BACKGROUND: Electronic fetal monitoring is widely used to identify and intervene in suspected fetal hypoxia and/or acidemia. Category II fetal heart rate tracings are the most common class of fetal monitoring in labor, and intrauterine resuscitation is recommended given the association of category II fetal heart rate tracings with fetal acidemia. However, limited published data are available to guide intrauterine resuscitation technique selection, leading to heterogeneity in the response to category II fetal heart rate tracings. OBJECTIVE: This study aimed to characterize approaches to intrauterine resuscitation in response to category II fetal heart rate tracings. STUDY DESIGN: This was a survey study administered to labor unit nurses and delivering clinicians (physicians and midwives) across 7 hospitals in a Midwestern healthcare system spanning 2 states. The survey posed 3 category II fetal heart rate tracing scenarios (recurrent late decelerations, minimal variability, and recurrent variable decelerations) and asked participants to select first- and second-line intrauterine resuscitation management strategies. The participants were asked to quantify the level of influence certain factors have on their choice using a scale from 1 to 5. Intrauterine resuscitation strategy selection was compared by clinical role and hospital type (nurses vs delivering clinicians and university-affiliated hospital vs non–university-affiliated hospital). RESULTS: Of 610 providers invited to take the survey, 163 participated (response rate of 27%): 37% of participants from university-affiliated hospitals, 62% of nurses, and 37% of physicians. Maternal repositioning was the most selected first-line strategy, regardless of the type of category II fetal heart rate tracing. First-line management varied by clinical role and hospital affiliation for each fetal heart rate tracing scenario, particularly for minimal variability, which was associated with the most heterogeneity in the first-line approach. Previous experience and recommendations from professional societies were the most influential factors in intrauterine resuscitation selection overall. Of note, 16.5% of participants reported that published evidence did not influence their choice at all. Participants from a university-affiliated hospital were more likely than participants from a non–university-affiliated hospital to consider patient preference when selecting an intrauterine resuscitation technique. Nurses and delivering clinicians differed significantly in the rationale for management choices: nurses were more often influenced by advice from other healthcare providers on the team (P<.001), whereas delivering clinicians were more influenced by literature (P=.02) and ease of technique (P=.02). CONCLUSION: There was significant heterogeneity in the management of category II fetal heart rate tracing. In addition, motivations for choice in intrauterine resuscitation technique varied by hospital type and clinical role. These factors should be considered when creating fetal monitoring and intrauterine resuscitation protocols.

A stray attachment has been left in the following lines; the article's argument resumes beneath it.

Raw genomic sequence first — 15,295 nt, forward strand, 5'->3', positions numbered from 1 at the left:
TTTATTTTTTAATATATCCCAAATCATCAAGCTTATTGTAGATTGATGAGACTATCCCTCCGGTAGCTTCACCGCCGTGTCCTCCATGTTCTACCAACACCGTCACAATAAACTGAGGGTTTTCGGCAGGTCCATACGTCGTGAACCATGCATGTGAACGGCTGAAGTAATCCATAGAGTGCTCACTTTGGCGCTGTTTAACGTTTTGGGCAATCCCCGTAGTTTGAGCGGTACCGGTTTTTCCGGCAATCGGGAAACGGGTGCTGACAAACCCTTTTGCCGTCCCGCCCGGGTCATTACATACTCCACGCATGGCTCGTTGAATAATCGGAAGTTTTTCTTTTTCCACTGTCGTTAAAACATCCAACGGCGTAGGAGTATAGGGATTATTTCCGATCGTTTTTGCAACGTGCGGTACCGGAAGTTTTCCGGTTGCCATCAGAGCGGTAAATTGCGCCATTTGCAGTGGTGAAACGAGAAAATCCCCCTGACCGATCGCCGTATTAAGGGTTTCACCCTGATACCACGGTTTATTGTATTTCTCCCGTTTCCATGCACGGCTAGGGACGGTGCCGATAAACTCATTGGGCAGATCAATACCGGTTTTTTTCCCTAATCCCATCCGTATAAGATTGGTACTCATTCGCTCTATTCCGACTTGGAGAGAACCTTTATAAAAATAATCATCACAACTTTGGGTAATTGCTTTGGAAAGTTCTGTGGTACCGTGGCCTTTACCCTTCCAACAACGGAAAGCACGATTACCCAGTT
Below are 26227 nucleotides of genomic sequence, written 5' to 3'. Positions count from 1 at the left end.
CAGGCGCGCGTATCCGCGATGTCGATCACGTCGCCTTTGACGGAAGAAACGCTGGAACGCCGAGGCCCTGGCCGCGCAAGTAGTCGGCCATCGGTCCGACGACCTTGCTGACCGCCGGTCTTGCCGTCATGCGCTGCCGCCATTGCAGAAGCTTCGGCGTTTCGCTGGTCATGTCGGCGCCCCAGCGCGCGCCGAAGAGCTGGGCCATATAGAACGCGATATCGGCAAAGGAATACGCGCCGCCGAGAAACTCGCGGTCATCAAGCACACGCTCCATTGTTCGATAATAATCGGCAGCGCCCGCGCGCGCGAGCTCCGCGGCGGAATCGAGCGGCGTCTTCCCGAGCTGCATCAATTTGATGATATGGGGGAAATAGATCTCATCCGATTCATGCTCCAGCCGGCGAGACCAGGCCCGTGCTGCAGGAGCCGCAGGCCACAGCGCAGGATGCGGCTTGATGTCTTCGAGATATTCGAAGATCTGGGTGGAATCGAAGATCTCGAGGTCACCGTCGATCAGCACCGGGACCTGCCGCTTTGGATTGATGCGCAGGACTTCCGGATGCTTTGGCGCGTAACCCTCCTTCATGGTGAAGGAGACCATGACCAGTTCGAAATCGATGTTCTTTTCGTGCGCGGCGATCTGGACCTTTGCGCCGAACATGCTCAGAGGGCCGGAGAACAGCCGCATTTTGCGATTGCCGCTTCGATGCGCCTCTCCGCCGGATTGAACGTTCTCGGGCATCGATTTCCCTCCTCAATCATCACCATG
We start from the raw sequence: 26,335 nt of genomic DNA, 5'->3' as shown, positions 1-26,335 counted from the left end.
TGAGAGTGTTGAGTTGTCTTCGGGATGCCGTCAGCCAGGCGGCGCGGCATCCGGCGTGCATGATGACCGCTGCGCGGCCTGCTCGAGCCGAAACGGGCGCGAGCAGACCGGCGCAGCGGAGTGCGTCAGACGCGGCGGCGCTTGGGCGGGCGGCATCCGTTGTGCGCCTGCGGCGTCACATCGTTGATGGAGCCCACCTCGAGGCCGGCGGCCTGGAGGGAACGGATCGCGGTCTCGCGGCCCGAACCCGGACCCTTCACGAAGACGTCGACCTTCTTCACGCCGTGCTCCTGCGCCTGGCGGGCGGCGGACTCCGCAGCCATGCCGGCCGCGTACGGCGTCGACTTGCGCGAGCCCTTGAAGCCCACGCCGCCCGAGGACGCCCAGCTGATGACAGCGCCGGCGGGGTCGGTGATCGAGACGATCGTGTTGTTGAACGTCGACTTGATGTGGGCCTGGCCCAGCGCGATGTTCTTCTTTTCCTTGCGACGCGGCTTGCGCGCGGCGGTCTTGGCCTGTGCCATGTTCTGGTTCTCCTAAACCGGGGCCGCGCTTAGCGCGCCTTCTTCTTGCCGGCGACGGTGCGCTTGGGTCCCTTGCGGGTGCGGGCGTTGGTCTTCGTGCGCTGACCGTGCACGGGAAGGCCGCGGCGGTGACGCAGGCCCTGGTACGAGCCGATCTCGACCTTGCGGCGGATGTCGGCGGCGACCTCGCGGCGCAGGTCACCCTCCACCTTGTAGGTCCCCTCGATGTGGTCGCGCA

Original languageEnglish
Article number101001
JournalAmerican journal of obstetrics & gynecology MFM
Issue number7
StatePublished - Jul 2023


  • fetal acidemia
  • first-line management
  • intrauterine resuscitation
  • maternal repositioning
  • minimal variability
  • oxygen supplementation


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